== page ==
What next for Italy as resignation of PM Conte looms?
Italy’s Prime Minister Giuseppe Conte is expected to resign on Tuesday after populist Interior Minister Matteo Salvini called time on the country’s dysfunctional coalition.
Conte is scheduled to speak in the Senate at 1500 CEST (1300 GMT).
Silvia Sciorilla Borrelli, Rome Correspondent for Politico, told Euronews that even at the 11th hour, it remained unclear what might happen to Conte later this afternoon. “This whole government crisis is unprecedented,” she said.
“As it is looking right now, it’s looking more likely that Prime Minister Conte will resign, than actually face a no-confidence vote.”
If that happens, there are five scenarios that may play out this afternoon.
1. An “Ursula government”
Named for Ursula von der Leyen, the president-elect of the European Commission, this would be a centrist government led by Romano Prodi, including the Democractic Party, Forza Italia and Five Star Movement – the same parties that were decisive in the election of von der Leyen.
The challenges would be that the Democratic Party and the Five Star Movement would struggle to govern together, and it would strengthen the League in opposition.
2. A “Red-Yellow” government
The Democratic Party and Five Star Movement (sponsored by comeback kid Matteo Renzi). Possible prime ministers could include Conte or Five Star’s Roberto Fico, current president of the Chamber of Deputies.
Problems: What would Renzi’s role be in this new government? And how long would it last?
3. More of the same: League-Five Star coalition.
Sponsored by Matteo Salvini, this is extremely unlikely – for a start it would be a difficult pitch for Italians.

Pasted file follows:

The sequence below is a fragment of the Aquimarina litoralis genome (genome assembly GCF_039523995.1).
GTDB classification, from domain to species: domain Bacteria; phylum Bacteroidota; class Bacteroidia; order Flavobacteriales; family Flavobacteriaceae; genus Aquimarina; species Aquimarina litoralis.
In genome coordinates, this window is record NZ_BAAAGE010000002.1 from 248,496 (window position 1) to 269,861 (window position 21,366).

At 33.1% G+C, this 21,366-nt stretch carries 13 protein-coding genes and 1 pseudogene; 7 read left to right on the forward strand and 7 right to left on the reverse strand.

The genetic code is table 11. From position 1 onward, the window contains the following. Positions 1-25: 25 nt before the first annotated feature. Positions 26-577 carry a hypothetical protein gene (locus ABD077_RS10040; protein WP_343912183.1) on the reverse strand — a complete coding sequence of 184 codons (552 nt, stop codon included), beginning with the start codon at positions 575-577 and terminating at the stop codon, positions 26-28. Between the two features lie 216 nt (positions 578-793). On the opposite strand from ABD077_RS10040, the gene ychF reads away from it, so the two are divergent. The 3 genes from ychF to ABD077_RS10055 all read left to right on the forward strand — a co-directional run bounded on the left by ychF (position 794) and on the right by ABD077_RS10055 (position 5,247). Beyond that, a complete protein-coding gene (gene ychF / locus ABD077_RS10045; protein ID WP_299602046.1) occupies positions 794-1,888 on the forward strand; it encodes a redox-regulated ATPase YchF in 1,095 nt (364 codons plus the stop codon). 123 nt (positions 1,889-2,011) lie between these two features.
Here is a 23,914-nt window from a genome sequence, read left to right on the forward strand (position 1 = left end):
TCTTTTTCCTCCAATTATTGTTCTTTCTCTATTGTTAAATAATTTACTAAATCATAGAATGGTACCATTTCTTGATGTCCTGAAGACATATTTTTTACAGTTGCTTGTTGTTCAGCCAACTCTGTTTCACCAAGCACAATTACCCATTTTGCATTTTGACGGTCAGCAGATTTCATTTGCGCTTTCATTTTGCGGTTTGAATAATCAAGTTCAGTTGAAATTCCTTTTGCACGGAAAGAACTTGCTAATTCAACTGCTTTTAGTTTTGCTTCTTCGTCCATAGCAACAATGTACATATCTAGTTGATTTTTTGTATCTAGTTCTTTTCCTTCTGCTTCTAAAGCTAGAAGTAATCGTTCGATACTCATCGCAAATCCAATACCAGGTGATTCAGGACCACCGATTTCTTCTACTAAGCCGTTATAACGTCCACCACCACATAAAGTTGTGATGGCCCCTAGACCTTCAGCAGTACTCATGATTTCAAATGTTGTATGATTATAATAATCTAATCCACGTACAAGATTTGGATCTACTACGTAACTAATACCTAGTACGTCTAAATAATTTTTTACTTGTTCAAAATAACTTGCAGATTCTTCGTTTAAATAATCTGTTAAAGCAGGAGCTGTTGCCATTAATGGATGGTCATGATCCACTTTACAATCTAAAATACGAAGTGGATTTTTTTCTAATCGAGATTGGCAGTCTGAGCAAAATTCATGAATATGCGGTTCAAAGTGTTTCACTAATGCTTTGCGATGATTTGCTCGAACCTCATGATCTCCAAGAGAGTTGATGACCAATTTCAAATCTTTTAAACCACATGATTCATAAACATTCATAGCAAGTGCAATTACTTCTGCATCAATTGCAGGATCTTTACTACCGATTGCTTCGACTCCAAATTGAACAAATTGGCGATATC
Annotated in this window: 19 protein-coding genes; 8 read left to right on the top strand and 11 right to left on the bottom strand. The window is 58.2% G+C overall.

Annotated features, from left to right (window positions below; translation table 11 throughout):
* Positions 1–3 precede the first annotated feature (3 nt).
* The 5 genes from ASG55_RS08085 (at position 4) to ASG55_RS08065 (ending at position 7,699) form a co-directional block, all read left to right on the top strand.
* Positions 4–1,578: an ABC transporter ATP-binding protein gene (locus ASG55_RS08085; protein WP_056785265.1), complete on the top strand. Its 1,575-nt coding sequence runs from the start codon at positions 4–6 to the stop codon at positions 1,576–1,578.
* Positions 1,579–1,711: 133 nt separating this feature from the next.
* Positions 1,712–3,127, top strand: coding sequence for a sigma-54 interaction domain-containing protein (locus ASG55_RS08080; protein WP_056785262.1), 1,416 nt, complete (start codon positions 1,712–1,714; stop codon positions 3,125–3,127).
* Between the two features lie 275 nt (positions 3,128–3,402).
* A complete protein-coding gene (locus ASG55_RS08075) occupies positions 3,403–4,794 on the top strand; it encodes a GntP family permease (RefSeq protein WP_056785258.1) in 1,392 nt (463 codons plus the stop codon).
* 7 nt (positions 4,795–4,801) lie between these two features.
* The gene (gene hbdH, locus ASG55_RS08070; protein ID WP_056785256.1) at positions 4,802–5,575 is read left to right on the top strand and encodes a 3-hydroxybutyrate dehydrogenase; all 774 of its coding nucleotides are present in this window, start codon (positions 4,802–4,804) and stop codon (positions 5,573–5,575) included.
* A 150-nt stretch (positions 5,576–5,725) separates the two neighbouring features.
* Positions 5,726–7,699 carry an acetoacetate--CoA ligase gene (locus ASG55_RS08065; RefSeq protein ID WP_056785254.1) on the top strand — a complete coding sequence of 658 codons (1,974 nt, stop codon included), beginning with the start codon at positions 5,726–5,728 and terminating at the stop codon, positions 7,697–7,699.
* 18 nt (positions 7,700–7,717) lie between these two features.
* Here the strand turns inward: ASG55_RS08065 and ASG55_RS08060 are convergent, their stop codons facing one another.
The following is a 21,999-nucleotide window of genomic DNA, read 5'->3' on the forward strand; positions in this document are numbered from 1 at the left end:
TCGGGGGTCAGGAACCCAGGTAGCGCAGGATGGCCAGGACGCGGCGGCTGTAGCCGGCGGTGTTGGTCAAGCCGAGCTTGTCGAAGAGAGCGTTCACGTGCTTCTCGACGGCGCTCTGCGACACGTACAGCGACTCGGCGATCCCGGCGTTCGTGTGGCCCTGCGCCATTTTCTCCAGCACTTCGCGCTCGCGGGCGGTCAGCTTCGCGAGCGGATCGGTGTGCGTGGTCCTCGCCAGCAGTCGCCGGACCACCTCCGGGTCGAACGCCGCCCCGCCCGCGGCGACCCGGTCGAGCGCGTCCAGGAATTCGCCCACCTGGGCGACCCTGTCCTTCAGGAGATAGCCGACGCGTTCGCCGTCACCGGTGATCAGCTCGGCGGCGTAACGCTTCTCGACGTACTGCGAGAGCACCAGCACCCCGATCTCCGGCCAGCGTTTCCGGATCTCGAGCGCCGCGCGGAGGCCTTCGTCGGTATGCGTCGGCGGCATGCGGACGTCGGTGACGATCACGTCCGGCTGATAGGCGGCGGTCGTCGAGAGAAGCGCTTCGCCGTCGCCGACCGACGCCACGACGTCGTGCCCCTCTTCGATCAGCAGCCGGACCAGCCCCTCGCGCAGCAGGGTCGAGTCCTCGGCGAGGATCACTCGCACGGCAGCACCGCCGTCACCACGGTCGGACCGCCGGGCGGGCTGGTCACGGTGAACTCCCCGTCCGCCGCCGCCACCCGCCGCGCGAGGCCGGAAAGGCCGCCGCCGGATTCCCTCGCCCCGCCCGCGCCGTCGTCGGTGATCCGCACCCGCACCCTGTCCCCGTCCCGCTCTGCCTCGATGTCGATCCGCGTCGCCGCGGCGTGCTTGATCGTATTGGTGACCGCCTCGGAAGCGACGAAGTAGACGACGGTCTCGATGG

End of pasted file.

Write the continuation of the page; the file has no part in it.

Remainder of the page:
4. A “national unity” government
Likely led by the president of either of the two chambers (Fico or Elisabetta Casellati, current president of the Italian Senate) to push economic reforms and stabilise the country.
But who would support it?
Led by Conte, Raffaele Cantone (former prosecutor and head of anti-corruption unit) or Enrico Letta (former prime minister of Italy) to get Italy through the budget session and head to the polls later this year.
6. Five Star Movement
A Five Star Movement minority government led by Conte, Di Maio or Fico. Unlikely, not least because it would be just as unstable as the last government.
The end of Salvini?
For Politico’s Borrelli, it is Salvini who might end up being the biggest loser if the government collapses.
“Italy has never has never had a government crisis right in the middle of the summer, it hasn’t headed to the polls for a general election in 100 years,” she said.
“It’s not very likely for Sergio Mattarella, the Italian President, to send Italians back to the polls right in the middle of a complicated budget negotiation with Brussels.
“So, it looks like there is a chance, assuming the Five Star movement and the Democratic Party succeed in their potential tie up that Matteo Salvini, instead of becoming prime minister, could be ousted from government.
Read the full article at: euronews.com